Edinburgh Research Explorer

Autonomy, Rights and Children with Special Needs: A New Paradigm?

Project: Other ProjectResearch Collaboration with external organisation

Description

This research will investigate the way in which the children's rights agenda is being implemented in practice in the field of SEN/ASN, taking into account the wider policy context of declining budgets, reduced local authority power, increasingly complex governance arrangements and policy divergence across England and Scotland.

The project's specific objectives are to analyse:

1) The extent to which children and young people with SEN/ASN in different social, geographical and educational contexts and with different types of difficulty are able to realise their rights effectively;
2) The degree to which the rights of children and young people with SEN/ASN intersect with those of parents/carers and are driven by, or influence, the decision-making of schools and local authorities;
3) The way in which capacity for autonomous decision-making is understood and acted upon in different social and educational contexts;
4) The factors which promote or inhibit the realisation of rights by children and young people with SEN/ASN, including those who are looked after by the local authority;
5) The impact of a children's rights approach on the broader education and social policy landscape.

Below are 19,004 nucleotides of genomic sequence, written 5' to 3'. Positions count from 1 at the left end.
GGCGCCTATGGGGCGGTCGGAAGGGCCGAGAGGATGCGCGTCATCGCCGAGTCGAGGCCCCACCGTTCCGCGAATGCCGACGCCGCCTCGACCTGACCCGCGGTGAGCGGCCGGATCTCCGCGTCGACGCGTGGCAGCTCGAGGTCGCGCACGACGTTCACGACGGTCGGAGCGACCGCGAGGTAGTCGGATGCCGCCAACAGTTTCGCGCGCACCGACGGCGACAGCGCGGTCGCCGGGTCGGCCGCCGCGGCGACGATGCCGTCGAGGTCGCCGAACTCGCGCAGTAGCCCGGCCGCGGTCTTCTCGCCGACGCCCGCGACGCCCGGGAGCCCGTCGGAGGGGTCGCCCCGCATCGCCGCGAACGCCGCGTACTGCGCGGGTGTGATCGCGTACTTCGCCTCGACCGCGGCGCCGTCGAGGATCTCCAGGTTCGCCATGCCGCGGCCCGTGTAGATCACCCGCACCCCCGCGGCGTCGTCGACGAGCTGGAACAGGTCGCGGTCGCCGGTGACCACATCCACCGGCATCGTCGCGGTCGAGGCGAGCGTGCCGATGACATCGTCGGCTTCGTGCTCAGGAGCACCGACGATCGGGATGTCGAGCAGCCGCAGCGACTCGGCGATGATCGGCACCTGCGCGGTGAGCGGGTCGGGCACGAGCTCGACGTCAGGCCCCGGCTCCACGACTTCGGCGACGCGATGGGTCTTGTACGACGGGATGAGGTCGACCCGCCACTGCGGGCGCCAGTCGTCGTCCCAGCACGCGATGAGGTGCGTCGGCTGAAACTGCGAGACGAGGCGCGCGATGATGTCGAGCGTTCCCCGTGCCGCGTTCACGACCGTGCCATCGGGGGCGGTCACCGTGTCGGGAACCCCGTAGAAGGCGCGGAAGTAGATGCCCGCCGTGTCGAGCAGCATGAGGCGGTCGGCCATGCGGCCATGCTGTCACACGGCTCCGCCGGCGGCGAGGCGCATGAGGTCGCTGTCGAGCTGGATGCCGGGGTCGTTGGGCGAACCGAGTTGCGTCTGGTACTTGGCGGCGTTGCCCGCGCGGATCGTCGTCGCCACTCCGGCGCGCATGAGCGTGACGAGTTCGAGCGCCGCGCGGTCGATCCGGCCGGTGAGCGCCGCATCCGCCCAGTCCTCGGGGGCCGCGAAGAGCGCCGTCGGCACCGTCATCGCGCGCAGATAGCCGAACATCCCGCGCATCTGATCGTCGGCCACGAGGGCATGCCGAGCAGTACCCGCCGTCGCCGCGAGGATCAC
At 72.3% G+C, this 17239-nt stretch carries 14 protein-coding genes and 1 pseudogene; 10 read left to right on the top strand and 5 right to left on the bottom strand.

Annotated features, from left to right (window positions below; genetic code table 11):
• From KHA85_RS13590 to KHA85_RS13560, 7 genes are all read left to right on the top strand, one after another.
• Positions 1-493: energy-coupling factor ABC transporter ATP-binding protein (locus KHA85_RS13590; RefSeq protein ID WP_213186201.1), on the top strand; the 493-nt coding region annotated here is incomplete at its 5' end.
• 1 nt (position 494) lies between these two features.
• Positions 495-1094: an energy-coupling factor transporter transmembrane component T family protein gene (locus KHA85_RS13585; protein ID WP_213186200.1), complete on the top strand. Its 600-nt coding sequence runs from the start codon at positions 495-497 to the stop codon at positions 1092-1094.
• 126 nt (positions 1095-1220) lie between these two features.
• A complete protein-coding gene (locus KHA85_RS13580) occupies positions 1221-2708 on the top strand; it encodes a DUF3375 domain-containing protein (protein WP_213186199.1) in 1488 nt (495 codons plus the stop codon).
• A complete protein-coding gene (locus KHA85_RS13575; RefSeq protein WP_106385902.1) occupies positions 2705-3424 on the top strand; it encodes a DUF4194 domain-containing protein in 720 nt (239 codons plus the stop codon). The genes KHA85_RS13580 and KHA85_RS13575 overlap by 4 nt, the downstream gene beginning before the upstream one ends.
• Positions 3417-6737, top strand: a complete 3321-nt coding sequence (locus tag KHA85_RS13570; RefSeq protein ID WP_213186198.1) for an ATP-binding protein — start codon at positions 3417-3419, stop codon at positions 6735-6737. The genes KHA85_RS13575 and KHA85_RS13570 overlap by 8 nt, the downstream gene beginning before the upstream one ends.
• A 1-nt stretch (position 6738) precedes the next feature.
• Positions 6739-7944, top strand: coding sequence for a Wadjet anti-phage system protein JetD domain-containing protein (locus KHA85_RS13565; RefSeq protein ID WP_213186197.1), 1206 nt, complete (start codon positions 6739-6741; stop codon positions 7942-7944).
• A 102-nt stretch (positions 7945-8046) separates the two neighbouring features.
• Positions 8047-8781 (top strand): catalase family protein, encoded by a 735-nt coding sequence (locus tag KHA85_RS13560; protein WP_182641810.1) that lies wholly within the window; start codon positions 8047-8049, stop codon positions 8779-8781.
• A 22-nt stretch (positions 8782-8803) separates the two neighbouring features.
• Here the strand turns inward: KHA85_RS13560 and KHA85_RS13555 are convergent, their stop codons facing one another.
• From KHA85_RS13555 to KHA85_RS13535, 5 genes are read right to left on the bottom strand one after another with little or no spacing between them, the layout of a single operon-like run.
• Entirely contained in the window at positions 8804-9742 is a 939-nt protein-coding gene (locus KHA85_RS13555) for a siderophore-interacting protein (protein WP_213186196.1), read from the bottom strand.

Since the late 1970s, in the field of special educational needs (SEN) in England and additional support needs (ASN) in Scotland, there has been a growing focus on parental involvement in educational decision-making. Despite the emphasis on the empowerment of children in the UN Convention on the Rights of the Child (UNCRC) and the UN Convention on the Rights of Persons with Disabilities (UNCRPD), parental rights in education have tended to trump those of children and young people. There has also been some disparity with regard to the emphasis on the educational rights of children and young people with SEN/ASN in different parts of the UK, and competing understandings of the concept of autonomy.

In both England and Scotland, new legislation aims to place the rights of children and young people with SEN and ASN on a par with those of their parents. In the light of this change, this research will consider whether we are witnessing a paradigm shift in the field of special and additional support needs analagous to that which occurred in state education in the 1980s and 1990s, when marketisation and consumerism attained a much higher profile. The research addresses important questions with regard to:

1) the practical realisation of the rights of children and young people with different types of difficulty and in different social and geographical contexts;
2) the way in which children and young people's rights sit alongside those of their parents;
3) the measures which may be taken by schools and local authorities to promote the rights of children and young people.

In considering the way in which the rights of children and young people with SEN/ASN are implemented in England and Scotland, the research will take account of changes in the wider social policy landscape, including the ongoing impact of devolution, growing diversity of governance arrangements in English schools and public sector austerity.

A range of research methods will be used in this project, including analysis of policy, legislation and administrative data; a survey of local authority policy and practice in relation to the rights of children and young people; key informant interviews to elicit views on the factors which are likely to promote or inhibit the realisation of the rights of children and young people with SEN/ASN; qualitative work with children and young people and their parents/carers in home and school settings.